Date of Award


Degree Type


Degree Name

Doctor of Philosophy (PhD)


Electrical and Computer Engineering

Committee Chair

Sanjay G. Rao

Committee Member 1

Y. Charlie Hu

Committee Member 2

Vijay Raghunathan

Committee Member 3

Mithuna S. Thottethodi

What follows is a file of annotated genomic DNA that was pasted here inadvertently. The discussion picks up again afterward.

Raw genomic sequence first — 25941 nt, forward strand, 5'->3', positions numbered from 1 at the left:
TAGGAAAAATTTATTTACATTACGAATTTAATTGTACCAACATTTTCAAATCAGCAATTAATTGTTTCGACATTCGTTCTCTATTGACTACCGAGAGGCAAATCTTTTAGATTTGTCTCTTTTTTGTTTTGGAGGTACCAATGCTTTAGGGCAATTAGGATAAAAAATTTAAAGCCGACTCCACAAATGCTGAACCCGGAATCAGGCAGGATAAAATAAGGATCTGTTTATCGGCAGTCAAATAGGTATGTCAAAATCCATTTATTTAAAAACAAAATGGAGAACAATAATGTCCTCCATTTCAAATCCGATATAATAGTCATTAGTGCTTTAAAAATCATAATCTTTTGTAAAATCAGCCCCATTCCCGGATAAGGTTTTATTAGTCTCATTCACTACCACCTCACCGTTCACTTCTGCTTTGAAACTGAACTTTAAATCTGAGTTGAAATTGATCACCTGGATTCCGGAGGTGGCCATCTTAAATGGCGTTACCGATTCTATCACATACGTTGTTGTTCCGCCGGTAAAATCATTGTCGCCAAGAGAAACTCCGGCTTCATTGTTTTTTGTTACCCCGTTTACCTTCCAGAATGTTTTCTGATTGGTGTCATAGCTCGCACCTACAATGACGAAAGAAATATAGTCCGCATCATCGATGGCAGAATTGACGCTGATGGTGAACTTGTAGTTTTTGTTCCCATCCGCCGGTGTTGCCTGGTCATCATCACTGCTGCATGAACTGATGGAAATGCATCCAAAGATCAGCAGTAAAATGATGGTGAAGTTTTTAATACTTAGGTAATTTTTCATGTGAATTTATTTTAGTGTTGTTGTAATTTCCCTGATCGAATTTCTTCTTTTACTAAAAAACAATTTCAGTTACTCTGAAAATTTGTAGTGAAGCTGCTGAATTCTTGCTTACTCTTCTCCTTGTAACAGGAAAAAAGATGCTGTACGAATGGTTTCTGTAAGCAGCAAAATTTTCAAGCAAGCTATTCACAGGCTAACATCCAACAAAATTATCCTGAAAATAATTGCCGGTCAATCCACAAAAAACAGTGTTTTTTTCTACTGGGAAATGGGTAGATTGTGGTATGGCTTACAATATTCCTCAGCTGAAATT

Web application latency is critical because faster Web sites attract more visitors and it has direct impact on the revenue of many businesses. Further, due to the dramatic upsurge of cellular users it has become imperative for service providers to improve the Quality of Experience of applications. However, Web downloads over cellular networks are 6X slower than that in wired networks. This is because modern Web pages are complex with lots of small objects fetched from many domains. Furthermore, today’s Web page load process is ill-suited for cellular networks resulting in a lot of HTTP request-response interactions in the high latency cellular link. While there have been many recent attempts at tackling this challenge, (e.g. cloud browsers and new protocols like HTTP/2) achieving a responsive browsing experience still remains an elusive goal. The primary focus of this thesis is on the question – How to reduce the 6X latency gap? To this end, this thesis makes the following contributions: (i) First, we conduct a study of a cloud offloading solution and show that offloading all browsing functionality to the cloud can hurt user experience because all user interactions result in communication with the cloud that might be unnecessary. (ii) Second, we present a system called PARCEL that explores ’redundant execution’, where the proxy parses HTML, CSS and executes JavaScript (JS) to identify objects and proactively pushes them and the client executes again normally. Through experiments in live LTE settings, we show that PARCEL can achieve latency reduction of 49% on average over traditional HTTP/1.1 browsers. Further, we demonstrate the benefits of PARCEL compared to SPDY (a protocol that significantly influenced HTTP/2), and compared to data reduction techniques. (iii) PARCEL is representative of a class of solutions based on proxy-based redundant execution. We take the first step in scaling the proxy to support millions of users, by reducing computational overheads (predominantly JS execution) associated with redundant execution. We develop a technique called Whittling (related to program slicing), to identify and execute only the JS code required to fetch objects and skip other code. We present the design of a system called NutShell incorporating whittling and addressing several practical system design issues. Experiments with popular Web pages indicate that NutShell can sustain, on average, 27% more user requests per second compared to redundant execution, while preserving and sometimes improving the latency gains.